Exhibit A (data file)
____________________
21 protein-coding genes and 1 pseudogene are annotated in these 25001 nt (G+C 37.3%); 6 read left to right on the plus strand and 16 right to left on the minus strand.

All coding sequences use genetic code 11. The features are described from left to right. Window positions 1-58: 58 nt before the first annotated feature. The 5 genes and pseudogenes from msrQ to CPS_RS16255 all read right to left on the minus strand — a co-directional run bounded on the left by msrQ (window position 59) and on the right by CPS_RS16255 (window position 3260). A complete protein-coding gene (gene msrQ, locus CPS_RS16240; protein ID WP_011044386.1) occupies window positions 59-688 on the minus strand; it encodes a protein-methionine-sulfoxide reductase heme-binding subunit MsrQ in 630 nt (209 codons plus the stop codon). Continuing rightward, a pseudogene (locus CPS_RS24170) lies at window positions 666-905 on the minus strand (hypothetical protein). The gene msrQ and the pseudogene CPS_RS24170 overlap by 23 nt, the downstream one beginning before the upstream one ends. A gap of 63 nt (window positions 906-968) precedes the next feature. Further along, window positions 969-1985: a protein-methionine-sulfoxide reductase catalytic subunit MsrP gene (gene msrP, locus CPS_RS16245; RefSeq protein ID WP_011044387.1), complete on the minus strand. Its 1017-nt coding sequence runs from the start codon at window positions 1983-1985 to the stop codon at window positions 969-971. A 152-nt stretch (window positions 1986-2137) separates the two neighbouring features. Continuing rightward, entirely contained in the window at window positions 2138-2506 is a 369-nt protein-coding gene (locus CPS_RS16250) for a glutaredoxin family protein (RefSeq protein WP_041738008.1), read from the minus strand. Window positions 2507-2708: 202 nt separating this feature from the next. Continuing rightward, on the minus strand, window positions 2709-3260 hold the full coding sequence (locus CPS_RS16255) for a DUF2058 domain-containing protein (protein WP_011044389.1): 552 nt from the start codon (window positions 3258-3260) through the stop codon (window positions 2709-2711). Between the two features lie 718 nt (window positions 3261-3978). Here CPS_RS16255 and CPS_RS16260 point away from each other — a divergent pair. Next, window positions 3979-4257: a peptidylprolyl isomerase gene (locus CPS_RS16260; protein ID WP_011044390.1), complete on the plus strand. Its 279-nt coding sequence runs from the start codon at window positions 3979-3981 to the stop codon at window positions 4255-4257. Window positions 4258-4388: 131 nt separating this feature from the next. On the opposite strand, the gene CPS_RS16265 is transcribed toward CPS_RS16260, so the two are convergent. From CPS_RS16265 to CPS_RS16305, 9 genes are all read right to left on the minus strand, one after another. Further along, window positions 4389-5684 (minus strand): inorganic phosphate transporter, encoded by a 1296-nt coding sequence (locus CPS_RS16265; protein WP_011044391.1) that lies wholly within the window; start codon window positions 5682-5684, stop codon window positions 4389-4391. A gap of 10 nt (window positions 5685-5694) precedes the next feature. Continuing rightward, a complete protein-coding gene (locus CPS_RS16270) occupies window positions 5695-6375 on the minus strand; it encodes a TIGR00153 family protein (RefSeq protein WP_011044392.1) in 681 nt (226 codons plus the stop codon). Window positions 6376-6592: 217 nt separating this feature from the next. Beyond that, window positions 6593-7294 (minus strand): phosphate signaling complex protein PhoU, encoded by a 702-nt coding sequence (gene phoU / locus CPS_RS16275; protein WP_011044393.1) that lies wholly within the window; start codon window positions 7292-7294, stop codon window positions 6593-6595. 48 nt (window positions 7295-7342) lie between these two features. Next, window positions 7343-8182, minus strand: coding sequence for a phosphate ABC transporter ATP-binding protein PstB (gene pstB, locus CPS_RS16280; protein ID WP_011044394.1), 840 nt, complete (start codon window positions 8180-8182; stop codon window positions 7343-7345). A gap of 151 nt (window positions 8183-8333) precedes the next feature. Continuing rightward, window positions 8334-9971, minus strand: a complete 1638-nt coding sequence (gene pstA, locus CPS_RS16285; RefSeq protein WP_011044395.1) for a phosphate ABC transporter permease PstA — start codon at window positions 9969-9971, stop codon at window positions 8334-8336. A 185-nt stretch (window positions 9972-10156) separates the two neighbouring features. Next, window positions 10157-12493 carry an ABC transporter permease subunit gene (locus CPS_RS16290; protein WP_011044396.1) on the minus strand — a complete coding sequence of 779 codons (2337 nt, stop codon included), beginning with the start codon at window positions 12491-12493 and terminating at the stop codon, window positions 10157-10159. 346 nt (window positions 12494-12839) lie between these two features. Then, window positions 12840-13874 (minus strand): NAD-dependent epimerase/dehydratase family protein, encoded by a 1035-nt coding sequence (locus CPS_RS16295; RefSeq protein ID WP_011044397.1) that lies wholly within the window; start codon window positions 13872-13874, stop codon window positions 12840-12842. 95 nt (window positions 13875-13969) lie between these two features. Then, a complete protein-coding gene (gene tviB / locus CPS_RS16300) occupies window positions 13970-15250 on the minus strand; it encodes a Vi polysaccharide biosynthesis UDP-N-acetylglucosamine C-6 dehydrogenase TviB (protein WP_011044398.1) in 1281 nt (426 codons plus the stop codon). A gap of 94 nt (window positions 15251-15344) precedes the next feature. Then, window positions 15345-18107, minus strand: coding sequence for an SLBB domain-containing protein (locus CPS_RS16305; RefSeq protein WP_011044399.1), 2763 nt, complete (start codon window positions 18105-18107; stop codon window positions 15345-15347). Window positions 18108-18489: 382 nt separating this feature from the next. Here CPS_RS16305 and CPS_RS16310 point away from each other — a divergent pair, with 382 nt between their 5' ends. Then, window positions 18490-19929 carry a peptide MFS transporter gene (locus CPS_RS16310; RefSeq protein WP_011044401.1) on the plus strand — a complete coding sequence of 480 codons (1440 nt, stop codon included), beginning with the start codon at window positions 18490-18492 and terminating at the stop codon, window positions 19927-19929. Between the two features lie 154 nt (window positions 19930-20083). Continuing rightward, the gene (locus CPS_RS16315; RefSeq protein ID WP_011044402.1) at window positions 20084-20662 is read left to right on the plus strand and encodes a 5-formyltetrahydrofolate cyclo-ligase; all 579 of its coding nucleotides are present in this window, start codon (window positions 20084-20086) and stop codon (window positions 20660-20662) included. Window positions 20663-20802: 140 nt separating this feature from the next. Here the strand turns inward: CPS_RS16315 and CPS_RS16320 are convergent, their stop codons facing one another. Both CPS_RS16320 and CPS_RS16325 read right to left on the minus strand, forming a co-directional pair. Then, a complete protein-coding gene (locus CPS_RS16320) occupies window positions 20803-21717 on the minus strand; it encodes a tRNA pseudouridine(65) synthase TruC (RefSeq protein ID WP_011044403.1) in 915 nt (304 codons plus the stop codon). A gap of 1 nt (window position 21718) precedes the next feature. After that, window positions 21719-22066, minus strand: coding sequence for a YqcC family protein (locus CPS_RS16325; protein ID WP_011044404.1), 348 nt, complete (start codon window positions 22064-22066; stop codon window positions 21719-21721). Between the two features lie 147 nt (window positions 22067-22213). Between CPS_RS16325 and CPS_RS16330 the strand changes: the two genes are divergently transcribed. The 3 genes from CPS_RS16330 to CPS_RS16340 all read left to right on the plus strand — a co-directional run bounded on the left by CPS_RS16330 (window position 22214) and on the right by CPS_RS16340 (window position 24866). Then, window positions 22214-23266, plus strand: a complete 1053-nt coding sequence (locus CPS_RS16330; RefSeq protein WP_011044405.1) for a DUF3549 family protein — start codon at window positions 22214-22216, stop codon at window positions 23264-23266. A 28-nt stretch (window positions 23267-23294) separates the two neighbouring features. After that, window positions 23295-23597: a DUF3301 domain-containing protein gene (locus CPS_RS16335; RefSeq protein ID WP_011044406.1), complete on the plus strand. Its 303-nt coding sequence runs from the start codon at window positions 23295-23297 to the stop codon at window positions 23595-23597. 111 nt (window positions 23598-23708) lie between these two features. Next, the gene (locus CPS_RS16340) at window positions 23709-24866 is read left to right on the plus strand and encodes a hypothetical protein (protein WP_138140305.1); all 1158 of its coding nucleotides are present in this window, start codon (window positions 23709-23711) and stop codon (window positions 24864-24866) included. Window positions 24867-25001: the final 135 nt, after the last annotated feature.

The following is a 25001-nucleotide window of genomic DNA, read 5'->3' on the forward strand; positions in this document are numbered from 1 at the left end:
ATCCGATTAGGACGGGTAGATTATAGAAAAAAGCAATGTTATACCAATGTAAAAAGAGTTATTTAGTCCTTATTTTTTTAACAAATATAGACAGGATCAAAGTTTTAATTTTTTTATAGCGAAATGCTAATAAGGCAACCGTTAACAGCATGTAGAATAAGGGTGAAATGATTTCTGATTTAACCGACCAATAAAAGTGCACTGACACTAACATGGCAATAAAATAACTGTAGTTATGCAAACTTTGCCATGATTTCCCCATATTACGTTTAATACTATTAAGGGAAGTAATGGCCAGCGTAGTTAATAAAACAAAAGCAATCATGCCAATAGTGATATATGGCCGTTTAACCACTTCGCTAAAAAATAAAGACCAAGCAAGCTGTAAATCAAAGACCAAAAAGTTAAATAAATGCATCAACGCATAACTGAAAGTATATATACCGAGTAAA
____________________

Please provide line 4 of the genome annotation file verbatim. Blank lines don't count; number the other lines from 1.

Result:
ATCCGATTAGGACGGGTAGATTATAGAAAAAAGCAATGTTATACCAATGTAAAAAGAGTTATTTAGTCCTTATTTTTTTAACAAATATAGACAGGATCAAAGTTTTAATTTTTTTATAGCGAAATGCTAATAAGGCAACCGTTAACAGCATGTAGAATAAGGGTGAAATGATTTCTGATTTAACCGACCAATAAAAGTGCACTGACACTAACATGGCAATAAAATAACTGTAGTTATGCAAACTTTGCCATGATTTCCCCATATTACGTTTAATACTATTAAGGGAAGTAATGGCCAGCGTAGTTAATAAAACAAAAGCAATCATGCCAATAGTGATATATGGCCGTTTAACCACTTCGCTAAAAAATAAAGACCAAGCAAGCTGTAAATCAAAGACCAAAAAGTTAAATAAATGCATCAACGCATAACTGAAAGTATATATACCGAGTAAA